Merritt continued on in his role as Company Agent, now selling unused land, encouraging local milling and manufacturing to establish itself along the canal, and other fundraising and building duties that the actual running of the canal operations fell to the superintendents. In 1830, company engineer Marshall Lewis and contractor Oliver Phelps were appointed superintendents of the works – both for repair and operation. Later, however, it seemed necessary to appoint additional staff along the route, to monitor water levels; to establish and maintain toll roads; and to keep the canal free from timber and rubbish.

While the canal was operational, its reputation continued to suffer. A Captain Finney, piloting the Schooner Charles & Annie on October 15, 1830 said it best: “I had heard reports of its disparagement and expected to have met with some drawbacks in the passage through, but was agreeably surprised to find none.”

Negative Press

The last thing a major infrastructure project needs is negative press. Regardless of the project, we’ve all seen headlines screaming “overbudget” or “major delay”. Newspapers in Merritt’s day had a tendency to be more nasty than we’re used to today. William Lyon Mackenzie was particularly good at using his newspaper – the Colonial Advocate – to bring all the problems of the canal to the attention of the public.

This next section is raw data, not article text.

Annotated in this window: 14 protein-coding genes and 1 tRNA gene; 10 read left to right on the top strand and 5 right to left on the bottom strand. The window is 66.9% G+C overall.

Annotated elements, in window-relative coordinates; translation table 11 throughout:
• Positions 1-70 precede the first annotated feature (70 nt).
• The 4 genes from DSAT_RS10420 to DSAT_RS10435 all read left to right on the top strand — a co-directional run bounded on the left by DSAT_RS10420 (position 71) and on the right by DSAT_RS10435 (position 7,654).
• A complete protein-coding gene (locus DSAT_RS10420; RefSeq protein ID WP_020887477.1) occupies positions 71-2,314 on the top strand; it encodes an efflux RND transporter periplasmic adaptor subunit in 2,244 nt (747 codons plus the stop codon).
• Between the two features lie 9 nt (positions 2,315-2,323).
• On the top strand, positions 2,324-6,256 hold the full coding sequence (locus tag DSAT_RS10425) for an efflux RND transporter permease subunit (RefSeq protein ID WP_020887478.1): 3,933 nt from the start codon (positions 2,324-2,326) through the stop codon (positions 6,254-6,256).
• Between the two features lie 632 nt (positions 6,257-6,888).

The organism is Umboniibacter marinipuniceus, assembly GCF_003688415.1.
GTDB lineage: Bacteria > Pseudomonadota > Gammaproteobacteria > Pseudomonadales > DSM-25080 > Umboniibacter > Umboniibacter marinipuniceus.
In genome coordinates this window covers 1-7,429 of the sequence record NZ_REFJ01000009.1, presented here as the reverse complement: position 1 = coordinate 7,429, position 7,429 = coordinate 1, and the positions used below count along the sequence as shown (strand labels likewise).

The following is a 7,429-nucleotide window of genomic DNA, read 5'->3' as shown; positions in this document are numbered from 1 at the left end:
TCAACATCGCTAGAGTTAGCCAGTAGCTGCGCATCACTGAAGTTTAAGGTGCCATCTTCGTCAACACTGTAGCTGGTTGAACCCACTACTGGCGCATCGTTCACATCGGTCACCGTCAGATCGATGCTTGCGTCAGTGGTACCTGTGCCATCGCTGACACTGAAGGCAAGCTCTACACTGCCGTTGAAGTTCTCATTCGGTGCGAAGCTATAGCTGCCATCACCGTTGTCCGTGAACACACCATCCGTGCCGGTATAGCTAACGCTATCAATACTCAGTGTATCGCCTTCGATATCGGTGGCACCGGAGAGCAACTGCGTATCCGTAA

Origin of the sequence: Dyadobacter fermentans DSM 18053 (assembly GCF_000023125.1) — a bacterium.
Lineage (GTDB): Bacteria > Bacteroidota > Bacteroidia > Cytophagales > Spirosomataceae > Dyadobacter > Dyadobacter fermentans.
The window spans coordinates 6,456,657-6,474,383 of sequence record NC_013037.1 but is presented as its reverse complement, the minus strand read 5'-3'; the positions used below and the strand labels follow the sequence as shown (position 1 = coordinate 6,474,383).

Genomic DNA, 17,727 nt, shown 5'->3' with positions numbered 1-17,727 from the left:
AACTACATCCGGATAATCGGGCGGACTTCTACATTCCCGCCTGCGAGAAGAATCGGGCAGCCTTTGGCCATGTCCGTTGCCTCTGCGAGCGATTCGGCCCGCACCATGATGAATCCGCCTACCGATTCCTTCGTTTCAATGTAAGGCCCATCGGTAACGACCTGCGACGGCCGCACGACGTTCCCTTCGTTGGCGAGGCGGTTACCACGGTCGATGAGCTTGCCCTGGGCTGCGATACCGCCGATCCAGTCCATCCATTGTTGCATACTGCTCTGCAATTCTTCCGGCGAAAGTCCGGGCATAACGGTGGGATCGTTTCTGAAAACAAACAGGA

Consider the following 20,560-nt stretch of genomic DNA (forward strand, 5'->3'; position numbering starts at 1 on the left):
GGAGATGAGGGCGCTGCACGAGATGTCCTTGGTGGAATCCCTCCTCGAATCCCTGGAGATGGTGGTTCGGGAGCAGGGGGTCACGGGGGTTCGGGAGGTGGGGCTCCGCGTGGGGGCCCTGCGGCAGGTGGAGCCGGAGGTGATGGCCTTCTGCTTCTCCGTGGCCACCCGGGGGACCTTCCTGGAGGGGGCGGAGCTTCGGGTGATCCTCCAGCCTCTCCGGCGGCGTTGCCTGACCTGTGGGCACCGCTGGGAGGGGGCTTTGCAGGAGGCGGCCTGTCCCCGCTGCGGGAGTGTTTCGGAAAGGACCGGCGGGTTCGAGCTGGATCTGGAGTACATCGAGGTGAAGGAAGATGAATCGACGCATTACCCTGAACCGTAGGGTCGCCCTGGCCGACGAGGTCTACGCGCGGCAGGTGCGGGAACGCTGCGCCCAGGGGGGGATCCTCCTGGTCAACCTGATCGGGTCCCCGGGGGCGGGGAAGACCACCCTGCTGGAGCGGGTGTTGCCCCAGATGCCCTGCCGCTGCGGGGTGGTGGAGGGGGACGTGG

Early on in the 1820s, Merritt had hitched his wagon to the Family Compact, a group of white, conservative, anglophile, and Anglican men who held government for nearly twenty years in Upper Canada. Even though Merritt was a liberal, he knew how to navigate the messiness of politics to achieve his dream. Unfortunately, this meant that he was swept up in the allegations of corruption, misappropriation, and wastefulness, both of the government and the canal project.